I became a novelist at age fifty-eight.

That’s as crazy as it sounds. What’s the normal career path for a novelist, if such a thing even exists anymore? Start young, earn a creative writing degree, find a job, write day-and-night, take a second job, keep writing, hook an agent, get published, garner praise, write the next novel, win awards, become a social media star, write another book, pray again, grow your career, build your platform, earn a living if you’re lucky, sell the TV rights if you’re luckier.


The wrong career path, I suspect, is to publish your first novel at fifty-eight. No writing degree, no agent, no platform, no awards. For nearly twenty years, I ran a nonprofit conservation organization called The Quivira Coalition that I cofounded with a rancher. I did a ton of writing as part of my duties, but all of it was heavy nonfiction stuff. I hadn’t planned to pen a novel – until I decided to give it a go. It didn’t feel crazy because that’s what writers do. We write. I didn’t want to write just one novel, however, I wanted to write a bunch of them. A series, possibly. I knew my timing was terrible and the path forward ridiculously difficult, but I’m the sort of person who doesn’t follow paths very well anyway. I like to find my own way. That makes life harder, but more interesting. Stick close to the edge, the views are better!

The decision to become a novelist didn’t arrive out-of-the-blue. I dabbled in creative writing over the years, including two screenplays that I wrote during my film school days at UCLA. In the mid-1990s, I worked out the plot for a murder mystery set in Old West. I also wrote a two-act play titled Canyonlands, which is set in a bicycle shop in southern Utah during the glory years of the so-called New West. However, my work at the Quivira Coalition precluded any major literary endeavors, though I put a great of energy into essay writing.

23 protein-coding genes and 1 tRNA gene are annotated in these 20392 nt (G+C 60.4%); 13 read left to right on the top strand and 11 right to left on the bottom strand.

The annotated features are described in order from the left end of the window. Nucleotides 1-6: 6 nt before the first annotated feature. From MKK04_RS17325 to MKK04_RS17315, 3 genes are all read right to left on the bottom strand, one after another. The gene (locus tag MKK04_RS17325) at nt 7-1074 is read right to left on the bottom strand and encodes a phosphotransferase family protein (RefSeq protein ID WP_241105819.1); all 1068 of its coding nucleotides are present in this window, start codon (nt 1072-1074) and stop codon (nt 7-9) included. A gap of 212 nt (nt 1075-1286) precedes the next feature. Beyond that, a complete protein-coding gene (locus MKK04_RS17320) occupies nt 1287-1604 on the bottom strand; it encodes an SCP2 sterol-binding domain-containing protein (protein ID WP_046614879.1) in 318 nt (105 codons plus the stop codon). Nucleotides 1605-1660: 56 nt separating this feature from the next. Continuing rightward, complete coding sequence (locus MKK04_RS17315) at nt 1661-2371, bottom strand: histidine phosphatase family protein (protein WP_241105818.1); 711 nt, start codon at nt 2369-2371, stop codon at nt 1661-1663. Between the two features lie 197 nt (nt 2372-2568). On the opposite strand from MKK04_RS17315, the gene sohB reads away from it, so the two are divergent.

All that changed in 2010 when I stood on the Rialto Bridge in Venice on my 50th birthday and decided to start writing books. A sequence of nonfiction publications followed each focused on the hopefulness of regenerative agriculture and other save-the-world schemes. I intended to keep going, but I had begun to suffer from a serious case of futuritis which necessitated a change of gears professionally. Besides, stories were drifting into my head – fiction stories – occupying larger and larger amounts of my addled brain, sort of like hearing voices.

They were voices I decided to heed.

The Grass Canoe

This is a journal about my 30+ year career telling hopeful stories about land and people, starting with my decision to become a novelist at age fifty-eight.

I chose this particular title because my creative journey has been as unconventional and daunting as trying to navigate a river in a canoe made of grass. That I made it this far is something of a miracle. From the beginning, I knew my mission in life was to chronicle our times. I was drawn to archaeology and anthropology initially though I knew I would never be a scientist or academic. What I really wanted to be was an ethnographer – someone who studies a people and their culture during a particular time and place. I began by creatively examining the American West, my home ground, eventually becoming a participant-observer with my decision to start the nonprofit Quivira Coalition in 1997. My activism, which I always considered to be a form of storytelling, took me to a hopeful and wonderful land, expanding horizons and provoking new creative responses. Eventually, my adventure down the river carried me beyond Quivira and I adjusted my chronicling accordingly. Looking back, I see that my work, in all its variations, achieved my original goal. It forms a creative ethnography, not of a people or place so much as of a time – The Age of Consequences.

My journey in the grass canoe began in a small stream in the desert and flowed downriver in twists and turns, sometimes slow, sometimes fast, sometimes eddying, sometimes discouraging, sometimes anxious, but always exciting and always hopeful. The water grew wider and deeper as I went, which changed the nature of the journey in ways I didn’t expect, challenging my faith in the future at times. Still, you keep paddling and pray that your little canoe can hold together just long enough to see what’s around the next bend. Life should be an adventure – make it a good one!